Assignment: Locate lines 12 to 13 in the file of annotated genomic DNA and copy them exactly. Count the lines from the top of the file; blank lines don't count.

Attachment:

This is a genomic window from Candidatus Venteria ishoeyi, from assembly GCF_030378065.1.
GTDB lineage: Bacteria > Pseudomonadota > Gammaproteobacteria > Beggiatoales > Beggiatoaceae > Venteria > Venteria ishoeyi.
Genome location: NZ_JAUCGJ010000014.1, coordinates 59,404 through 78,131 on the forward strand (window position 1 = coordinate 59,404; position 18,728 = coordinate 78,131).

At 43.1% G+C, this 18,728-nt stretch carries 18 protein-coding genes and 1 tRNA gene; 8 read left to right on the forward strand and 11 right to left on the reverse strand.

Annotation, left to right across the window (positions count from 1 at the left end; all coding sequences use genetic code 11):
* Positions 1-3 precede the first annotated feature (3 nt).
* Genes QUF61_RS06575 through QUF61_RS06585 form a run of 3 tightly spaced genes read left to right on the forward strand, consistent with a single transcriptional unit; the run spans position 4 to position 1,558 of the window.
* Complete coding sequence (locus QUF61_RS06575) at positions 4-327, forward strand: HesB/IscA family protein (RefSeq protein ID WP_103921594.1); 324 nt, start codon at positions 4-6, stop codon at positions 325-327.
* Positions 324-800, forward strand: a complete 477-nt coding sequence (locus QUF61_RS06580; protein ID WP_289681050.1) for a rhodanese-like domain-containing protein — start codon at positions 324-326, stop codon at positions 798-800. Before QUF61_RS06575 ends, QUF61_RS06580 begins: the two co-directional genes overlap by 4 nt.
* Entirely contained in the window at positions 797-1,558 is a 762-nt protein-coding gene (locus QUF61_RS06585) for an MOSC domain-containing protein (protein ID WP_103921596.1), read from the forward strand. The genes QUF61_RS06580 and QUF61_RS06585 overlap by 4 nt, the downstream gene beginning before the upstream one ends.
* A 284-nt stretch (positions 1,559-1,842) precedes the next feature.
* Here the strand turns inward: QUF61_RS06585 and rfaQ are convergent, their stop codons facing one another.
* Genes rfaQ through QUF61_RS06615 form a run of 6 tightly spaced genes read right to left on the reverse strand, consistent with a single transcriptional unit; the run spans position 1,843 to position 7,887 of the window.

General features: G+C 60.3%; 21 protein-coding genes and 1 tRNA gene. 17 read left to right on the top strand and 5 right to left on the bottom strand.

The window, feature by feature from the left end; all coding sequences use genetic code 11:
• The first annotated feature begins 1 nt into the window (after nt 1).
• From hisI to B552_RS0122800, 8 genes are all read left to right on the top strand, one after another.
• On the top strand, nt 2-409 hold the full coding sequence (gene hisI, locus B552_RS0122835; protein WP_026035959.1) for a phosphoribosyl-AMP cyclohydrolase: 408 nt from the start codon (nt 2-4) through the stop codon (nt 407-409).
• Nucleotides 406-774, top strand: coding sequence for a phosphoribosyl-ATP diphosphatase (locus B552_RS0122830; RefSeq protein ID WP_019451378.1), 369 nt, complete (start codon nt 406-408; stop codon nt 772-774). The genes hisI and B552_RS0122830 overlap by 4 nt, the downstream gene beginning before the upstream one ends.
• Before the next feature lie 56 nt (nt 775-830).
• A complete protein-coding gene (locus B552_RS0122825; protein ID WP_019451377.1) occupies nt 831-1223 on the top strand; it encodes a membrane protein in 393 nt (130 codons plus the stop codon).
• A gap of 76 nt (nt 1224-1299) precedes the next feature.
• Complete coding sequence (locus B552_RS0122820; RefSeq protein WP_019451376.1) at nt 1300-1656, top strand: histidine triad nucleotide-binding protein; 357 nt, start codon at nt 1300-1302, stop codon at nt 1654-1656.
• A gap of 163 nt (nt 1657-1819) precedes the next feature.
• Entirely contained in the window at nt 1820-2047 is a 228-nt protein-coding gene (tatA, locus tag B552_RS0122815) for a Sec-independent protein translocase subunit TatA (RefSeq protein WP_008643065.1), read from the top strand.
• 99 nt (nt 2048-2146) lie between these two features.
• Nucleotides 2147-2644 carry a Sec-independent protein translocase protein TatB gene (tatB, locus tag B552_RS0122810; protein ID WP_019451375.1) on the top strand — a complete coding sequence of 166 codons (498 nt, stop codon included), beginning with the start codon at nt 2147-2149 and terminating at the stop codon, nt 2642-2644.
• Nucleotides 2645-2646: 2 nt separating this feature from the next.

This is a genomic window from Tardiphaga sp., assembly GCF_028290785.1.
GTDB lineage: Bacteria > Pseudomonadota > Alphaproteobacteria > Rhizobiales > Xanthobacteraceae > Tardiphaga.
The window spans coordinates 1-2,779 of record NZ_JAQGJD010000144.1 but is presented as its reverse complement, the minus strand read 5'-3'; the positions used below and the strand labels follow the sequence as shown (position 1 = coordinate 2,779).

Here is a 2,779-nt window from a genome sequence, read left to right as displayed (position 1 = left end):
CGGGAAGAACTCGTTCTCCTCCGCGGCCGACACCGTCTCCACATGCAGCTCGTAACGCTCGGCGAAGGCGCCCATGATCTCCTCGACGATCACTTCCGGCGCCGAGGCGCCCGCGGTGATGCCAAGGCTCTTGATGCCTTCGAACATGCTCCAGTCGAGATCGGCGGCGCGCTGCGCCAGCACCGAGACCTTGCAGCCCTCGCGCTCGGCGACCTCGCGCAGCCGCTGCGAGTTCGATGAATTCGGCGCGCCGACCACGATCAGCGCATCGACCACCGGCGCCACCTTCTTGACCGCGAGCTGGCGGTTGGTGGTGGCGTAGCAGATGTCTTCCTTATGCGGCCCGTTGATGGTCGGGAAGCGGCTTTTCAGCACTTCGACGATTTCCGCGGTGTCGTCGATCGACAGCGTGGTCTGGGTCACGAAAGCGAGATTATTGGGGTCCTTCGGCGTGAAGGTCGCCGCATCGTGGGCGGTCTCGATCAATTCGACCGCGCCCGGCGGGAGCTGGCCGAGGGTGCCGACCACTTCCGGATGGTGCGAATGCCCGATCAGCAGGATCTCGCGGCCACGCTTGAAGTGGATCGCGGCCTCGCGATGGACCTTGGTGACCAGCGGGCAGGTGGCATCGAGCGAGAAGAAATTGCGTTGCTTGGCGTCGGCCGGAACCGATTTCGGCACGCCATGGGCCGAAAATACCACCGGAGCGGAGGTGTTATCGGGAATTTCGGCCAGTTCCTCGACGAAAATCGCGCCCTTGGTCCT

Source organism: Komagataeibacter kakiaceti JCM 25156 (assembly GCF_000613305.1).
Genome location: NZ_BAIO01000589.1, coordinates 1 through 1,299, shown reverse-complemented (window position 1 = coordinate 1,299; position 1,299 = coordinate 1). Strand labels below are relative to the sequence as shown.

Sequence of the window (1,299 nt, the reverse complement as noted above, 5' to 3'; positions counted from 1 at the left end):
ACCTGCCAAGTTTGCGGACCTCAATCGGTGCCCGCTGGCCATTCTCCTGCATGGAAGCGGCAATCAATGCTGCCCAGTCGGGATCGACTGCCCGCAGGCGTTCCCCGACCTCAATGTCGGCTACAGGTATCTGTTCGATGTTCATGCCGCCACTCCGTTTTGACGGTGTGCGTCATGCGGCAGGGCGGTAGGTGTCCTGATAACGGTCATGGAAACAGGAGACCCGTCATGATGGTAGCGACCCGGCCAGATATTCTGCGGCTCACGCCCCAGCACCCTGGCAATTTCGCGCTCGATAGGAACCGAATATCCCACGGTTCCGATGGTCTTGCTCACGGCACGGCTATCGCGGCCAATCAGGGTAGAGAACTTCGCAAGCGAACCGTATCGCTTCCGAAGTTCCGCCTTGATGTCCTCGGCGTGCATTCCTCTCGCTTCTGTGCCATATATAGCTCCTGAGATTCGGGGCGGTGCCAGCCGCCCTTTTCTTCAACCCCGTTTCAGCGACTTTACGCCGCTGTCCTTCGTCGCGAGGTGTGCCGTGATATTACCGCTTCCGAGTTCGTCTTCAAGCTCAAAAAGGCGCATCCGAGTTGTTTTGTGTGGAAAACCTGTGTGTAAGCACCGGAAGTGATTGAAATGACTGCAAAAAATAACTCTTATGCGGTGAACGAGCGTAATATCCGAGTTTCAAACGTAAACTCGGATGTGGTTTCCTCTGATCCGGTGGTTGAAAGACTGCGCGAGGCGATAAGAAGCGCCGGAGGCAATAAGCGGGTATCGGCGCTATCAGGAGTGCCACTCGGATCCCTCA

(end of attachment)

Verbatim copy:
* Here the strand turns inward: QUF61_RS06585 and rfaQ are convergent, their stop codons facing one another.
* Genes rfaQ through QUF61_RS06615 form a run of 6 tightly spaced genes read right to left on the reverse strand, consistent with a single transcriptional unit; the run spans position 1,843 to position 7,887 of the window.